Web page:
“I responded, no. The bad times help you appreciate the good times. That was when I realised a lot of people were not able to learn as fast as I did because of my condition. So, I looked at it as a chance to share what I’ve learnt to help someone.”

O’Brien recalled his daily struggle to get to his job every day at radio station, Boom Champions 94.1fm in Port of Spain, using public transportation. Because it was uncomfortable, inconvenient and complicated to move around the city he had to fork out additional money to arrange for personalised transport.

He explained a recent trip to Port of Spain, in which he was not able to make alternative transportation arrangements, has showed more than ever challenges that disabled people faced with getting around.

“I had to walk through Port of Spain because it is inconvenient and hard to use a wheelchair and I almost collapsed. A stranger approached me and offered a ride, which I gladly accepted because I had no choice.”

“I believe that people are generally sensitised now about helping people like me and understand the ups and downs that we face. And while there were some positive changes, we have a long way to go.

Joe O'Brien says more must be done to help people with disabilities, and says those who work should be able to receive disability grants. - PHOTO BY ROGER JACOB

“Accessing services were also difficult, for example, bus passes were available, but I have to physically go to collect it, which again is inconvenient and difficult because of a lack of infrastructure to allow movement.”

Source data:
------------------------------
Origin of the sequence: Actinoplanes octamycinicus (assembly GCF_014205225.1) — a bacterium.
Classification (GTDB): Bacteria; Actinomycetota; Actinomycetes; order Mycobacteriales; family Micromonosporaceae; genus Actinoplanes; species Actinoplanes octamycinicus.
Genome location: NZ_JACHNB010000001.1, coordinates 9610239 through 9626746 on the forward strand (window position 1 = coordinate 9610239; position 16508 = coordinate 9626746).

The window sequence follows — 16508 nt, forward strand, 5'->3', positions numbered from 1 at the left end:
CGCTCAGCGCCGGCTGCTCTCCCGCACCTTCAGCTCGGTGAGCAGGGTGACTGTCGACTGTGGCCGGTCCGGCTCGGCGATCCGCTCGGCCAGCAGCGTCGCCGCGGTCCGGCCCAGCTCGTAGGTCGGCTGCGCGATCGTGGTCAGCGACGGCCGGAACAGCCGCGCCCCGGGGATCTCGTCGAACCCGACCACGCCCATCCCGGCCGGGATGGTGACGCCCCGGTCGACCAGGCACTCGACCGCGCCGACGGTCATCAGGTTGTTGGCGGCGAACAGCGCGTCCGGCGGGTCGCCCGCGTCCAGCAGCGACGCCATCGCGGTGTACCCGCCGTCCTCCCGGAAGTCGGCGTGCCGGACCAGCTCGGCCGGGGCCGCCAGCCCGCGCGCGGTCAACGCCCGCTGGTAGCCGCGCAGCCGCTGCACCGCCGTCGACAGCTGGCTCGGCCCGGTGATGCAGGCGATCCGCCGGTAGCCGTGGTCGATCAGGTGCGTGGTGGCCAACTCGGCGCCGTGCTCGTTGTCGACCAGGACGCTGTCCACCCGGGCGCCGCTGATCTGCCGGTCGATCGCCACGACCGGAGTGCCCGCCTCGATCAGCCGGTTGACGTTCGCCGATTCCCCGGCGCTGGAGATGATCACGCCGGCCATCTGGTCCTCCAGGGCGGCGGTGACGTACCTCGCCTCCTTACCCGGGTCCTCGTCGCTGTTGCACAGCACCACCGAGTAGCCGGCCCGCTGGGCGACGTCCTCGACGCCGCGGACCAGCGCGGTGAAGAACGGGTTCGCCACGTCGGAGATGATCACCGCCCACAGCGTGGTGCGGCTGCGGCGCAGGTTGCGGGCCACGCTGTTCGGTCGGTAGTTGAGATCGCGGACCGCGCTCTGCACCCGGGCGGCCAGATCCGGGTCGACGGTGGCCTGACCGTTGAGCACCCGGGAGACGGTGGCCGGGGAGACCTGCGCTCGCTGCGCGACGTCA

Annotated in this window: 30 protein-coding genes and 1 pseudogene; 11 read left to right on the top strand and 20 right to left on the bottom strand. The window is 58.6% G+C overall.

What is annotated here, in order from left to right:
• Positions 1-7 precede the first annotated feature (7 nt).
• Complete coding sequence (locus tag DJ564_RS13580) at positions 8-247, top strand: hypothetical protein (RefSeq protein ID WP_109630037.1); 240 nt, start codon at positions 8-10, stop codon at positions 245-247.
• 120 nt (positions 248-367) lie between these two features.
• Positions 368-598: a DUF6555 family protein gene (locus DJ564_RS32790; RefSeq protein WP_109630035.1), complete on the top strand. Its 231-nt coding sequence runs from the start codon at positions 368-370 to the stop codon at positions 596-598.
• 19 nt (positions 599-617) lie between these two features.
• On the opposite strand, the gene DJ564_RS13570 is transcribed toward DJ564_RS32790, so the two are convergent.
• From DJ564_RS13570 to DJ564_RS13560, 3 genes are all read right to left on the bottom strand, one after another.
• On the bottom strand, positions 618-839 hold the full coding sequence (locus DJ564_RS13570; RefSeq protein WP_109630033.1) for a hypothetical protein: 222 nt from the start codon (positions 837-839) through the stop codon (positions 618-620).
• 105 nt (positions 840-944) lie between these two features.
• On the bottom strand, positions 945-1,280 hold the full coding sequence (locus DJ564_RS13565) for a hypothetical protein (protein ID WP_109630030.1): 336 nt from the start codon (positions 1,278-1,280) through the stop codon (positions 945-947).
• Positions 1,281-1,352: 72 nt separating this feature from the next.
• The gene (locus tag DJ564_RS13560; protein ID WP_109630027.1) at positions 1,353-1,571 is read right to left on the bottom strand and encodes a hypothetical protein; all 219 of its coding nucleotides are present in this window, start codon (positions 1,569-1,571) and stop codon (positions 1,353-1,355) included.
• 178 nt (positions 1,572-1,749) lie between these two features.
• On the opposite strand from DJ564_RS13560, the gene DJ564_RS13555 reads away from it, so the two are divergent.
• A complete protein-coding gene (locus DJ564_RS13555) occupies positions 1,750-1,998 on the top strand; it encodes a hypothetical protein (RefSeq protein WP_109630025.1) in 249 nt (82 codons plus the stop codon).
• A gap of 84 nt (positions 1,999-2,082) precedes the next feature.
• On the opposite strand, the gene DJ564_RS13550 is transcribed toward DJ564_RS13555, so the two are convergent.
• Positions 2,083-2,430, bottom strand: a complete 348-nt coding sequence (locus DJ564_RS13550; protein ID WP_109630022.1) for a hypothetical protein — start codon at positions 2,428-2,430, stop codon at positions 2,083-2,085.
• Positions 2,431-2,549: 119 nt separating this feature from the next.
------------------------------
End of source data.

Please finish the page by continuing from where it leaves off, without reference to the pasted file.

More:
O’Brien called for government, civil society organisations and corporations to get more involved to create a more inclusive society for the disabled and physically-challenged community.

He explained that they do not want handouts and one-off interventions, but rather an enabling environment that would allow them to work and contribute to the development of themselves and society.

Disabled people, O’Brien said, should not be pushed into a corner, because there were many people with skill sets that should be utilised, and most people wanted to work.

“There needs to be more dialogue to a place where people set their biases and feelings aside in order to address the situation head-on that could bring meaningful and feasible solutions. Infrastructure is one area that does not cater for people with physical challenges.

“Services are set up in such a way that if we collect disability grants, we cannot work and if we choose to work, we cannot have access to those grants. Yes, we have an income if we work, but we don’t have the infrastructure to allow us easy movement and now have to find additional money to get around.”